4. Chevron invested $36.8 billion for an expansion to Kazakhstan’s Tengiz oil field. The massive Kashagan field also began production in October 2016 after years of delays and $55 billion in development costs. Kazakhstan had a 10.5 percent increase in oil production in 2017, helping the economy climb back after the spike in oil prices in 2014.
  5. The poverty rate in Kazakhstan is actually quite low. Those living below the $1.90/day rate in Kazakhstan was estimated to be 2.6 percent in 2016, and the unemployment rate was estimated to be 5 percent in 2017, according to the CIA World Fact Book. These numbers, though promising, are quite deceptive. Kazakhstan’s annual income per capita in 2017 was only $3,010, which equals about $8.25 per day.
  6. Corruption is rampant in Kazakhstan. Companies cite corruption as being the number one constraint for doing business in Kazakhstan, according to a 2016 GAN Business Anti-Corruption report. Earlier this year, former Kazakh Economy Minister, Kuandyk Bishimbayev, was sentenced to 10 years on corruption charges. This comes just three years after a case was brought against 21 Kazakh public officials on corruption-related charges.
  7. Kazakhstan suffers from a complex form of regional poverty disparity. Since Kazakhstan is quite young, the government is still underdeveloped in rural areas. The U.N. is working with Kazakhstan to address this phenomenon. Developing infrastructure and education opportunities in poor, rural areas is just a few examples of how they are addressing the problem.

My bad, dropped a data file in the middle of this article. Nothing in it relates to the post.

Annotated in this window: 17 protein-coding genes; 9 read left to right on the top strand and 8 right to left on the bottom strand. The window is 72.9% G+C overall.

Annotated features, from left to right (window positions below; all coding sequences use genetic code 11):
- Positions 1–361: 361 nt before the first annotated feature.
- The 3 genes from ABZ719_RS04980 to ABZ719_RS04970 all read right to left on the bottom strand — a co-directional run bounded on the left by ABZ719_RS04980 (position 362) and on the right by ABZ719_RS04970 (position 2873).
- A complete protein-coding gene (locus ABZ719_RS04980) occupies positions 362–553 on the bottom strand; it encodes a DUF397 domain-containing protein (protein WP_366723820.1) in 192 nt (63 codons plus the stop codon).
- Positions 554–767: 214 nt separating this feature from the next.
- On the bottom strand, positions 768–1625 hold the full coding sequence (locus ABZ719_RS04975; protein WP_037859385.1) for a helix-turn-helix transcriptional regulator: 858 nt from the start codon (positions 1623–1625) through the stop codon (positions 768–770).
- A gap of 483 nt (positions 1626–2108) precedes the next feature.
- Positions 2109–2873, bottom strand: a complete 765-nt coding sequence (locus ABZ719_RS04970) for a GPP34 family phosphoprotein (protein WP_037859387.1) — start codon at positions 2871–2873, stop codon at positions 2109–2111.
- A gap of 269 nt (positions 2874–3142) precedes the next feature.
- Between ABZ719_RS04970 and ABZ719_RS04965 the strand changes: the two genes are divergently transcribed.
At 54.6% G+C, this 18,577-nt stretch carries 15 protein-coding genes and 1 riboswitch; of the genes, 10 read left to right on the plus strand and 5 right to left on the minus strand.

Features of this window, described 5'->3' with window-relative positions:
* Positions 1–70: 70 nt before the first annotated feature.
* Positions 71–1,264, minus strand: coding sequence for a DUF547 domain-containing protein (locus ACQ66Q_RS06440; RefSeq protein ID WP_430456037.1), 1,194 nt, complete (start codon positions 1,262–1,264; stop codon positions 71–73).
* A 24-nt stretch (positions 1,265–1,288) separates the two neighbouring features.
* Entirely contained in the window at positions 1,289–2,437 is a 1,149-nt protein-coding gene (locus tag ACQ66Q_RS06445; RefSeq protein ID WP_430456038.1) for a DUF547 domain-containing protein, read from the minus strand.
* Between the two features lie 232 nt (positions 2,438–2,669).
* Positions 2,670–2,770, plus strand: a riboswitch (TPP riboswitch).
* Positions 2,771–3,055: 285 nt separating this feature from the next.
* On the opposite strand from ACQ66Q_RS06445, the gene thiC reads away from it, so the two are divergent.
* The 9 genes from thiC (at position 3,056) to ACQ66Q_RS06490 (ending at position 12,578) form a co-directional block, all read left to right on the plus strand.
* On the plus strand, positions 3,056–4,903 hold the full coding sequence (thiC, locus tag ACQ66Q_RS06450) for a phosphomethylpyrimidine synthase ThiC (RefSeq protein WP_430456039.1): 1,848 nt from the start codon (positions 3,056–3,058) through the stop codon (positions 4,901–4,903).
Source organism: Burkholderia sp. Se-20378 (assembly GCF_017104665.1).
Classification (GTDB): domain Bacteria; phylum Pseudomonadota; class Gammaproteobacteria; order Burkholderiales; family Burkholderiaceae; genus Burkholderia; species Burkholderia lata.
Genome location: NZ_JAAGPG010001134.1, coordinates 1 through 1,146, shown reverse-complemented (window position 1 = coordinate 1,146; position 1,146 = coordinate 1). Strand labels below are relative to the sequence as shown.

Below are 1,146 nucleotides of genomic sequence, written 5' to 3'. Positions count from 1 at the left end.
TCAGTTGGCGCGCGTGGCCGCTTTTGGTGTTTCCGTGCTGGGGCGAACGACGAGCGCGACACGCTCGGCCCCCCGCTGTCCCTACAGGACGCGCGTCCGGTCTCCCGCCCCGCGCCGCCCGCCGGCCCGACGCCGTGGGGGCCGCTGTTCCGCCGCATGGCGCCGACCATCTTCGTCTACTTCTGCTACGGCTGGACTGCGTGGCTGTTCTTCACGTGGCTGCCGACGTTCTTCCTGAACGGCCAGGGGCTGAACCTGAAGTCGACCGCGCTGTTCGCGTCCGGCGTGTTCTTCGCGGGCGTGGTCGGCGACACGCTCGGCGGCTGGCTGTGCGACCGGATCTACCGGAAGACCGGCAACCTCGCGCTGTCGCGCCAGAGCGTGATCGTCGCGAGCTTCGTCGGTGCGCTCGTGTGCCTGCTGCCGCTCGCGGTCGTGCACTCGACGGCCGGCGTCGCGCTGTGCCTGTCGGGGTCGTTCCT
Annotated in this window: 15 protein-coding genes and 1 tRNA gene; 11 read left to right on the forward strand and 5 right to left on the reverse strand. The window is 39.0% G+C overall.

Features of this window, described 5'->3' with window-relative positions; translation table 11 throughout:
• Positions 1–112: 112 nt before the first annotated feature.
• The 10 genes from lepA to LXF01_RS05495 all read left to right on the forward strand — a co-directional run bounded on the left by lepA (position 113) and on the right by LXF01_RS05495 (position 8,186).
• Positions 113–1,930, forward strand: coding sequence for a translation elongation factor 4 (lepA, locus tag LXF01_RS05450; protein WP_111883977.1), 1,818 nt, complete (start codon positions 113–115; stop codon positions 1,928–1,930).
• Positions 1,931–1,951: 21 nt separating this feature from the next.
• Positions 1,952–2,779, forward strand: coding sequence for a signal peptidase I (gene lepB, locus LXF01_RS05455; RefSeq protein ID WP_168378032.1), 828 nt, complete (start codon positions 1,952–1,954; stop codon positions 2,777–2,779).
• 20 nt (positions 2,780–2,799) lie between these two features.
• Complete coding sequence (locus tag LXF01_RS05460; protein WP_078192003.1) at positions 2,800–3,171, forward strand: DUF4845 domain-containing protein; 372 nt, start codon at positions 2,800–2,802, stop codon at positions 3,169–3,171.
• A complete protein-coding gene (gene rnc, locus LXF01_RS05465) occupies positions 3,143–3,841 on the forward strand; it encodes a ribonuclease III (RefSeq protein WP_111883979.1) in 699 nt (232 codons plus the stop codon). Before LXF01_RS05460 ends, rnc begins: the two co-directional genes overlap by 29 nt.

8. Kazakhstan has achieved nearly 100 percent literacy rate. Kazakhstan has an estimated 99.8 percent literacy rate and a school life expectancy (the total number of years a student can expect to go to school) of 15 years — from primary schools to tertiary educations (such as universities) and trade schools. Kazakhstan currently has a $67 million loan from the World Bank Group for modernizing education. The objectives of this loan are to improve curricular standards, increase learning outcomes in rural and disadvantaged schools and increase citizen engagement.
  9. The World Economic Forum ranked Kazakhstan 57th out of 144 countries in its 2017 Global Competitiveness Rankings. This ranking represents a falling of four spots from the previous report. The cause of this decline in ranking, and the “most problematic factors for doing business” with Kazakhstan, according to the report, include lack of access to funding, corruption and an inadequately educated workforce.
  10. Kazakhstan has a thriving NGO sector. One such NGO is Wonder Foundation, based out of the U.K. Wonder is a charity dedicated to helping girls, women and their families access education and support needed to defeat poverty. The organization is currently working on helping young women gain access to skills, educations and rights in Almaty and the surrounding area.

A Young, But Mighty Nation 

These top 10 facts about poverty in Kazakhstan prove that poverty is not an insurmountable problem for the Central Asian state. The country’s GDP is steadily climbing while the nation works to be a major player in the oil and raw materials markets.